Some musings on love…

These days there is something gentle in the air.

It is a gentleness which seems to grow with each passing year, blossoming slowly, as if each day contained something of the essence of spring.  The quality of the experience is like the tender rubbing of a rose petal passing softly between thumb and forefinger.  Neither quietude nor bustling with energy, but somewhere in between.  It feels profound, deep, yet eerily familiar.  As it infused being, it seems to live almost beyond the reach of ordinary senses.  Yet there it is.  Gentle, multilayered, and almost beyond the reach of ordinary senses such is its subtleness.

Wanting a point of comparison, I once asked a friend how he experienced love.  In a melodic stream, reminiscent of the best British accents, he described how love for him initiated in the heart and chest region.  For him it expanded outwards to encompass others.  He spoke eloquently of connection, kindness, and compassion.  If I did not know better, I would have thought him a Buddhist monk.  When he completed his recital of the love he experienced, I was drawn to agree with him as completely as I could.  What he experienced was most certainly love.

There are times that I experience love quite differently.  Like my friend, I too feel it in my body, but it is not localized in the heart region rather it seems to be everywhere at once.  It is akin to a warm glow percolating through my being.

I am in the throes of recalling a slither of an experience I once had with someone I loved dearly.  Its not so much the memory which captivates me but rather that it can act as a catalyst to bring love to the surface in such an intense manner.   She may well be a ghostly muse who echoes from things of the past, but it sparks the warmth of love all the same.

Her left hand delicately twirling the strands of her long brown hair.  I see this as if it were happening in the here and in the now rather than an image streaming from the past.  There is no consciousness in her movements, yet they are intricate, graceful, and gentle.  I remember what this motion represents – she is tired.  It has been an enjoyable day, but it has been long.

Most of the day was wrapped in warm sunlight.  The warmth seducing us further into connection.  We were shopping for some food delicacies.  Along the way we stopped to have some Greek food for lunch. The irony of having Greek food in the region of Melbourne known as little Italy was not lost on me.  But it fitted given that she is Greek, and I am Italian.

Sometimes things are special because they do not last.  She and I were destined to wither in the dying convulsions of a relationship gone astray.  Like sand slipping through fingers the relationship vanished into nothing but a memory.

This slither of remembrance teaches that love can reach wonderful heights.  But it comes with its own warning.  When it comes to these types of experience, we tend to want them to remain eternally the same.  The energy of love seems more conducive to homeostasis that it is to producing change.  It is as if that once we are atop the mountain we do not want to move.  Once there is even the slightest of movements we begin to panic and immediately are plagued by foreboding thoughts of ‘wrongness’.  We fear change, but we should fear staying the same even more.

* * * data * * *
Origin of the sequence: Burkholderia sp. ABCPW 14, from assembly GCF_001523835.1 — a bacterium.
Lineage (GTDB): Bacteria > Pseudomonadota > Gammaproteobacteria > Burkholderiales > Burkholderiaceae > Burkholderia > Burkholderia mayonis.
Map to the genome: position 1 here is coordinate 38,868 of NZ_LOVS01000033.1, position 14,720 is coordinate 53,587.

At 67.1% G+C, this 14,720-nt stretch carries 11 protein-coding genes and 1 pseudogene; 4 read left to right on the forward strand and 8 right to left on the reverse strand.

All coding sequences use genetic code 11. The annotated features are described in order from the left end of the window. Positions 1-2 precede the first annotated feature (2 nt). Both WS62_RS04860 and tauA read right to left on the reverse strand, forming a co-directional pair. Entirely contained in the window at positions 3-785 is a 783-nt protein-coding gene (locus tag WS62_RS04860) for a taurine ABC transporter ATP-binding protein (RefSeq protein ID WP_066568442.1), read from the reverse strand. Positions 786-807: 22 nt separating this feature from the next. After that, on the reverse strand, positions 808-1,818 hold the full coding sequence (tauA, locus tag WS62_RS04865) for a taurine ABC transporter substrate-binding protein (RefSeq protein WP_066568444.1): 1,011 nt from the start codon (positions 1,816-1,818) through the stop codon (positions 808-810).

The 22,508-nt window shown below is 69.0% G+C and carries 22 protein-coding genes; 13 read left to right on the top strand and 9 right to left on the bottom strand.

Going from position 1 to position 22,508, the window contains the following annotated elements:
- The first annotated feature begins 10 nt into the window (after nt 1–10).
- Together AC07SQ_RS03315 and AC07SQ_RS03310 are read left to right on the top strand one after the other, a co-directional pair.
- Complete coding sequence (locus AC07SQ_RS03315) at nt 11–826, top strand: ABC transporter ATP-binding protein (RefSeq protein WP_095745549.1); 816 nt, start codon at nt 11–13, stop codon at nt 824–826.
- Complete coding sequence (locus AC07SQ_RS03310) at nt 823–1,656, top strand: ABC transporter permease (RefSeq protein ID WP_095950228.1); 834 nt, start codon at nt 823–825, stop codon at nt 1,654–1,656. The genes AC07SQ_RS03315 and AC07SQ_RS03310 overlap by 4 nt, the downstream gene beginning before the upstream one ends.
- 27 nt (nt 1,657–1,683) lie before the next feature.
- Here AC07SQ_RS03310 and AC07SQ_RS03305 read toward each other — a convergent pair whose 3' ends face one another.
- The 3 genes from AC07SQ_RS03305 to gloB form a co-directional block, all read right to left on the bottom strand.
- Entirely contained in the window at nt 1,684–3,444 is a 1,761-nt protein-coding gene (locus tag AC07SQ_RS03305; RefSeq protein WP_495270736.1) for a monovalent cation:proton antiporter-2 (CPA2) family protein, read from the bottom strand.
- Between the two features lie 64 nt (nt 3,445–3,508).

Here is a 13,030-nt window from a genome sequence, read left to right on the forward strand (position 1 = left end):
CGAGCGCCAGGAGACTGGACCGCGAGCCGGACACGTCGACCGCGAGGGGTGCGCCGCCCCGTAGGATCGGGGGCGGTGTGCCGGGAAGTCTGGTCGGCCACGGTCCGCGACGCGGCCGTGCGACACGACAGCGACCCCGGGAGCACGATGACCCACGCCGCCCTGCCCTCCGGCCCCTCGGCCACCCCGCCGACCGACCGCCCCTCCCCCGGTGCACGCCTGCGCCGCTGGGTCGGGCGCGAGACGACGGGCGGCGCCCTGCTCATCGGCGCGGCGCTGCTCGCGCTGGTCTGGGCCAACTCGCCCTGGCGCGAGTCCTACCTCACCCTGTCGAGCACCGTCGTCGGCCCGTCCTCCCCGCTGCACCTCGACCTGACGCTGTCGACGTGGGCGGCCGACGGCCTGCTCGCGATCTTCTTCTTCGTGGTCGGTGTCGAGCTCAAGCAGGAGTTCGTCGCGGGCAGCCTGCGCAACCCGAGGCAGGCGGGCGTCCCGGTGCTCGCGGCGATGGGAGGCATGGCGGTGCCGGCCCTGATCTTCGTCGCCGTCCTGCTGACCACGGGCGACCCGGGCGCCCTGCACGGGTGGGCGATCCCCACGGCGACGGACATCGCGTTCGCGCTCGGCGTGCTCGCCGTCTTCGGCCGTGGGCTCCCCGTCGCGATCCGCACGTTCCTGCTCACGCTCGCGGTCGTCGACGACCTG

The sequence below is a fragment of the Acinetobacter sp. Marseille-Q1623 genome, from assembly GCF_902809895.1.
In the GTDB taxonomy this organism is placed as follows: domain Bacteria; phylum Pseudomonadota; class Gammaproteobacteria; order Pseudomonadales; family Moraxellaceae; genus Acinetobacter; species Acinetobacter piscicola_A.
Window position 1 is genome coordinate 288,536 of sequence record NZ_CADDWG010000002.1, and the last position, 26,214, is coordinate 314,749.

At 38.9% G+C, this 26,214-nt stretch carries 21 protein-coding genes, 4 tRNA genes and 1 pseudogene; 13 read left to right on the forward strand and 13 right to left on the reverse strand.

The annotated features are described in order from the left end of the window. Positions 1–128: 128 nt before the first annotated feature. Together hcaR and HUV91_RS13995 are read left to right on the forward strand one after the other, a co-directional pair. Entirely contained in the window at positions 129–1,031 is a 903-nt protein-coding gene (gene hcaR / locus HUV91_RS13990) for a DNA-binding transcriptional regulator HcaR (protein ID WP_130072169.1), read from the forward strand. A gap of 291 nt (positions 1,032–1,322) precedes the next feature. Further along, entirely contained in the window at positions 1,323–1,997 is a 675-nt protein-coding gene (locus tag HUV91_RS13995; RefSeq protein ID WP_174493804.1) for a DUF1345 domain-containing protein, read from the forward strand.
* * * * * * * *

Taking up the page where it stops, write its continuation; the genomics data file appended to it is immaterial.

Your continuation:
Love is a curious thing.  I do not think we all experience love in the same way or manner.  Indeed, every time I have been in love it has varied from one person to another.  Each person was loved differently than the next.  In my experience this same phenomenon extends beyond romantic love.  How I love my nephew is different to how I love my niece.  The same contention holds true for a friend’s daughters.  I love them both dearly, but I love each of them in a different way.

I do not think there is such a thing as one love fits all – a kind of definition of love which everyone neatly fits into.  It is contentious to my way of thinking to espouse that that there are categories or types of loves which can be neatly explained away.  That speaks more of the need to objectify love than anything else.

To me, love is more like a huge beautiful old soulful tree.  We experience the branches, the leaves, the roots, and the trunk at various points in our life.  Each of these is love.  But each of these gives us a different experience of love.  My decades of experience have taught me that I can love one woman differently to the next.  Although I have been in love with different women at different times, the love I have felt has not been the same.  Yet we love to categorize and place romantic love under one small umbrella.

Love continually expresses itself in surprising ways.  I am slicing a potato and as I pay attention to the knife edging its way through the vegetable, time seems to slow down.  I notice a tear trickling down my cheek.  My attention is drawn towards how the tear feels against the skin.  Softly, gently it traces my skin.  Inside, I feel spacious and unfathomably connected.  I am neither happy nor ecstatic, but I am in a state of deep joy and contentment.  Who can say that this too is not love – another branch from the same tree?

Sometimes I experience love in my dreams, sometimes when watching others excel at their endeavours.  An act of kindness often brings with it the same warm glow I experienced in the memory of her.  We can love an object, a higher power, brothers, sisters, parents, learning, partners, hobbies, exercise, food, there does not seem to be an end to how many ways we can love.  A myriad of branches and leaves seem to be at our beck and call.

If love has a center, then surely it is connectedness. I fail to see how we can love and not be connected in some way, shape or form.  It is connection which seems to be the trunk of love.  From this center of connection, love finds a way to spring to life.